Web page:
Space Station Freedom
Artist's rendition by Tom Buzbee of the proposed Space Station Freedom design as of early 1991. An annotated version of this image is also available.
|Mission status||Project converted into International Space Station|
|Pressurised volume||878 m³
|Orbital inclination||28.5 deg|
Space Station Freedom was a NASA project to construct a permanently manned Earth-orbiting space station in the 1980s. Although approved by then-president Ronald Reagan and announced in the 1984 State of the Union Address, Freedom was never constructed or completed as originally designed, and after several cutbacks, the project evolved into the International Space Station program.
- 1 Original proposal
- 2 Design iterations
- 3 Station program placed on hold
- 4 Conversion to the International Space Station
- 5 See also
- 6 References
- 7 Further reading
- 8 External links
In the early 1980s, with the Space Shuttle completed, NASA proposed the creation of a large, permanently manned space station, which then-NASA-Administrator James M. Beggs called "the next logical step" in space. In some ways it was meant to be the U.S. answer to the Soviet Mir. NASA plans called for the station, which was later dubbed Space Station Freedom, to function as an orbiting repair shop for satellites, an assembly point for spacecraft, an observation post for astronomers, a microgravity laboratory for scientists, and a microgravity factory for companies.
Reagan announced plans to build Space Station Freedom in 1984, stating: "We can follow our dreams to distant stars, living and working in space for peaceful economic and scientific gain."
The 1990 Space Exploration Initiative called for the construction of the Space Station Freedom. Following the presidential announcement, NASA began a set of studies to determine the potential uses for the space station, both in research and in industry, in the U.S. or overseas. This led to the creation of a database of thousands of possible missions and payloads; studies were also carried out with a view to supporting potential planetary missions, as well as those in low-earth orbit.
Several Space Shuttle missions in the 1980s and early 1990s included spacewalks to demonstrate and test space station construction techniques. After the establishment of the initial baseline design, the project evolved extensively, growing in scope and cost.
"Power Tower" (1984)
In April 1984, the newly established Space Station Program Office at Johnson Space Center produced a first reference configuration; this design would serve as a baseline for further planning. The chosen design was the "Power Tower", a long central keel with most mass located at either end. This arrangement would provide enough tidal forces to keep the station aligned with the keel pointed towards the Earth, reducing the need for thruster firings. Most designs featured a cluster of modules at the lower end and a set of articulated solar arrays at the upper end. It also contained a servicing bay. In April 1985, the program selected a set of contractors to carry out definition studies and preliminary design; various trade-offs were made in this process, balancing higher development costs against reduced long-term operating costs.
Dual-keel design (1986)
In March 1986, the System Requirements Review modified the configuration to the "Dual-Keel" design, which moved the modules to the central truss—placing them at the center of gravity, providing a better microgravity environment. However, the desire to maintain tidal alignment led to the use of increased truss structure, with two large "keels".
As the international involvement became more organized, the number of U.S. lab modules was reduced from two to one, taking into consideration the provision of space in the European and Japanese modules. Following this, the design was extensively "scrubbed" to remove inefficiencies; this led to a large number of subsystems being revised or removed, the deferral of plans for an Orbital Maneuvering Vehicle to be based at the station, and the use of only a single habitation module for a crew of eight.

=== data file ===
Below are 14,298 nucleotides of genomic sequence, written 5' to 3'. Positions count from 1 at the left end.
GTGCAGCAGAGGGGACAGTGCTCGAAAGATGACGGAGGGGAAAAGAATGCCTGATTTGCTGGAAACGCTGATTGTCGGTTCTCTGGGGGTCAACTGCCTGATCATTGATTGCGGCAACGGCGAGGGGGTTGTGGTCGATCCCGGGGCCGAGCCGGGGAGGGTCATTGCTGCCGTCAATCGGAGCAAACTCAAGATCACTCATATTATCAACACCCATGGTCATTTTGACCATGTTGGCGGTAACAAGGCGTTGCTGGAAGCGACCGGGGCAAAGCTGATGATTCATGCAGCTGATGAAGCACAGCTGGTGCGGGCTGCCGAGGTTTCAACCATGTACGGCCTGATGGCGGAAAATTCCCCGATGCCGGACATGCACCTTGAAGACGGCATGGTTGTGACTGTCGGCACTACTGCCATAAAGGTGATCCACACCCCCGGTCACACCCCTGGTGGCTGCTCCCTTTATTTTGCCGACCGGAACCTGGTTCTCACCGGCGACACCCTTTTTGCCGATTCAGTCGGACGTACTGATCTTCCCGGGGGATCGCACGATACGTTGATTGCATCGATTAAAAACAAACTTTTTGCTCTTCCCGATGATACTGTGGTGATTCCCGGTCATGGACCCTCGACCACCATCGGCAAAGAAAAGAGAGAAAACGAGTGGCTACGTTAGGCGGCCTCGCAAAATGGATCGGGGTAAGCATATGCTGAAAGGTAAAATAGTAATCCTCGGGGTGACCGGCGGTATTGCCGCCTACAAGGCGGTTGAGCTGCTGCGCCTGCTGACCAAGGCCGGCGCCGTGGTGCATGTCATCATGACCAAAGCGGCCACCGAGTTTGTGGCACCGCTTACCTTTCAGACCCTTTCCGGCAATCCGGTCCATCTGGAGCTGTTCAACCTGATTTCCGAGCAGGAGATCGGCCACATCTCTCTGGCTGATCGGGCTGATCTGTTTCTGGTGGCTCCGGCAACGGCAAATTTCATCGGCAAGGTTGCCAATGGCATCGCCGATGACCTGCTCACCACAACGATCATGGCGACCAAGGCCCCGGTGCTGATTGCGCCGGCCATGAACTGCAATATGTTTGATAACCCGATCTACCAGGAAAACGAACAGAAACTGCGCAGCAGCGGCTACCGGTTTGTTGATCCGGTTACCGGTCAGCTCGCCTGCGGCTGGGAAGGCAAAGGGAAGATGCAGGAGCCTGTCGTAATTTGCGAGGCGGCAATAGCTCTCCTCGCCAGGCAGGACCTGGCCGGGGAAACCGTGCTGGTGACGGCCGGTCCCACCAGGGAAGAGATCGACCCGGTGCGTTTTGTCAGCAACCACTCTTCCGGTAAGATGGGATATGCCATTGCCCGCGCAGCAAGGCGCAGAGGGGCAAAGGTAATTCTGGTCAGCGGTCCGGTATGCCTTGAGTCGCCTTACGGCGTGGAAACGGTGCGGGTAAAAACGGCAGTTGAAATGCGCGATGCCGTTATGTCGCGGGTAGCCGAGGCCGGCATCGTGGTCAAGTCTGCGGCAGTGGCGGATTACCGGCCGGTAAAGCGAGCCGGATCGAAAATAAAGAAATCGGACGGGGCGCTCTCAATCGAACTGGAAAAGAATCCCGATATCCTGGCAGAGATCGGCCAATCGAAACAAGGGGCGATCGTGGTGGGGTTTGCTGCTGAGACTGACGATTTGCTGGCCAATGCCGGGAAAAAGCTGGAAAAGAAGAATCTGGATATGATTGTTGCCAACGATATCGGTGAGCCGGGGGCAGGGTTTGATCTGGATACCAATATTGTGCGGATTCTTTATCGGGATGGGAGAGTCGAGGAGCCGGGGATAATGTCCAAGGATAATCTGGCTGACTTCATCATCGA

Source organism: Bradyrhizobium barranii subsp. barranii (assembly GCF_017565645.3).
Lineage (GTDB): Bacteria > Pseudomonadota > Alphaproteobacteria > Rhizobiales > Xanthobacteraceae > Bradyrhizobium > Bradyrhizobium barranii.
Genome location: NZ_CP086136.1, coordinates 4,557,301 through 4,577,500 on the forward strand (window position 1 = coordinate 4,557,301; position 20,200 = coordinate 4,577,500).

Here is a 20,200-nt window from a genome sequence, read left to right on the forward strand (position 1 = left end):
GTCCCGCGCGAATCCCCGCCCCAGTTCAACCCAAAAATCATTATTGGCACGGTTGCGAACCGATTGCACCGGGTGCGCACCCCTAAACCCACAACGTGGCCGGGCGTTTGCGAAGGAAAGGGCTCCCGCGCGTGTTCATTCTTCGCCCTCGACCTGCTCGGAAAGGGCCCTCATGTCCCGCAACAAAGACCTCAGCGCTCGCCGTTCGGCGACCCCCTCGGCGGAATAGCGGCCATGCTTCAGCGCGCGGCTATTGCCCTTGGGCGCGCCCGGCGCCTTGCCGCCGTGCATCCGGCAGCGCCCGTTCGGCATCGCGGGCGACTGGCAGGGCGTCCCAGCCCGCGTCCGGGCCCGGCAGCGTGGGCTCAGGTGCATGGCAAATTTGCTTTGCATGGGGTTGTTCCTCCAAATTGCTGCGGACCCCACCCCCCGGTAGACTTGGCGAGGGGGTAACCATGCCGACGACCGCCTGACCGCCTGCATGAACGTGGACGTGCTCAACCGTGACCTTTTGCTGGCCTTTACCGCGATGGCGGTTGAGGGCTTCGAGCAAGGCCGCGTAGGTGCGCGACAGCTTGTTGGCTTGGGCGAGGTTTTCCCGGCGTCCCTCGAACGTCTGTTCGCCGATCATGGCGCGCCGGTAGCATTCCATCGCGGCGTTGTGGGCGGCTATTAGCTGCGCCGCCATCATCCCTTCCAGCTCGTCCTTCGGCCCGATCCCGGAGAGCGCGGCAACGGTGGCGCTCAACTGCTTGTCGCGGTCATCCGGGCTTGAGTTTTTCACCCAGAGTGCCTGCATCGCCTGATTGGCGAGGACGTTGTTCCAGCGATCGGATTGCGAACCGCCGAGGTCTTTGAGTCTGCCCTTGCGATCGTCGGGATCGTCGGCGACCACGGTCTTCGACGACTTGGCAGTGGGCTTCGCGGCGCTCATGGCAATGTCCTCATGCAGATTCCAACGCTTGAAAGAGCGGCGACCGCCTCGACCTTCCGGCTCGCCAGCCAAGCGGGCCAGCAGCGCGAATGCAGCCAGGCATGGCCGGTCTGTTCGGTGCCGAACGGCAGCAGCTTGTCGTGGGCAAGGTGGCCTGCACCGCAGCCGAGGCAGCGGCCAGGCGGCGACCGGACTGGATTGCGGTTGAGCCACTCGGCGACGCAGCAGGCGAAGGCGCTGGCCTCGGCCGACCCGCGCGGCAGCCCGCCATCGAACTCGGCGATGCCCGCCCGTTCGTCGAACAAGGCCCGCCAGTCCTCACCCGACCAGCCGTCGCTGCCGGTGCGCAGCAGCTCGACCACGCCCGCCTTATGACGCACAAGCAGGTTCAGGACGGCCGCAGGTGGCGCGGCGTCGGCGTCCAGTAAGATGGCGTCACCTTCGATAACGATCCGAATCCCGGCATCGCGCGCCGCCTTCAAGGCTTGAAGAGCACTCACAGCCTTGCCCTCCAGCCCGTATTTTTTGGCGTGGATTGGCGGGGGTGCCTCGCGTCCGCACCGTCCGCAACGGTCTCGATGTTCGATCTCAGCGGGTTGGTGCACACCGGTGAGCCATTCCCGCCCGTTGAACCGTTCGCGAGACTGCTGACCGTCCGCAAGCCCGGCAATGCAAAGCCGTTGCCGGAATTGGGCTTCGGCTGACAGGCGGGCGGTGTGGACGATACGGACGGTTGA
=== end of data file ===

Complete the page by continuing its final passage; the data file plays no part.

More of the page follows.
In May 1986, NASA produced a report which had studied the assembly sequence with the intent of providing early "man-tended" capacity, ensuring that at an early stage, despite the station not being able to support a crew, research work could be carried out by occasional visiting Shuttle flights. Following the Challenger accident, a Critical Evaluation Task Force was set up to reassess the validity and safety of the Station design. While this validated the use of the Dual-Keel design, post-Challenger safety concerns led to changes in the assembly plans, as well as assorted minor changes. Johnson Space Center had previously expressed misgivings about the amount of EVA work needed to assemble the station, which were addressed, as were the Shuttle payload reductions stemming from safety improvements post Challenger.
In September 1986, a major cost review of the program was undertaken from the post-Challenger baseline; this review was intended to ensure that NASA had a solid basis for its commitment to cost and schedule. The review found that the total development cost for the Dual-Keel configuration would cost US$18.2 billion (in FY1989 dollars), and a slip in the first-element launch (FEL) date from January 1993 to January 1994.
Revised Baseline Configuration (1987)
At the same time, late 1986, NASA carried out a study into new configuration options to reduce development costs; options studied ranged from the use of a Skylab-type station to a phased development of the Dual-Keel configuration. This approach involved splitting assembly into two phases; Phase 1 would provide the central modules, and the transverse boom, but with no keels. The solar arrays would be augmented to ensure 75 kW of power would be provided, and the polar platform and servicing facility were again deferred. The study concluded that the project was viable, reducing development costs while minimizing negative impacts, and it was designated the Revised Baseline Configuration. This would have a development cost of US$15.3 billion (in FY1989 dollars) and FEL in the first quarter of 1994. This replanning was endorsed by the National Research Council in September 1987, which also recommended that the long-term national goals should be studied before committing to any particular Phase 2 design.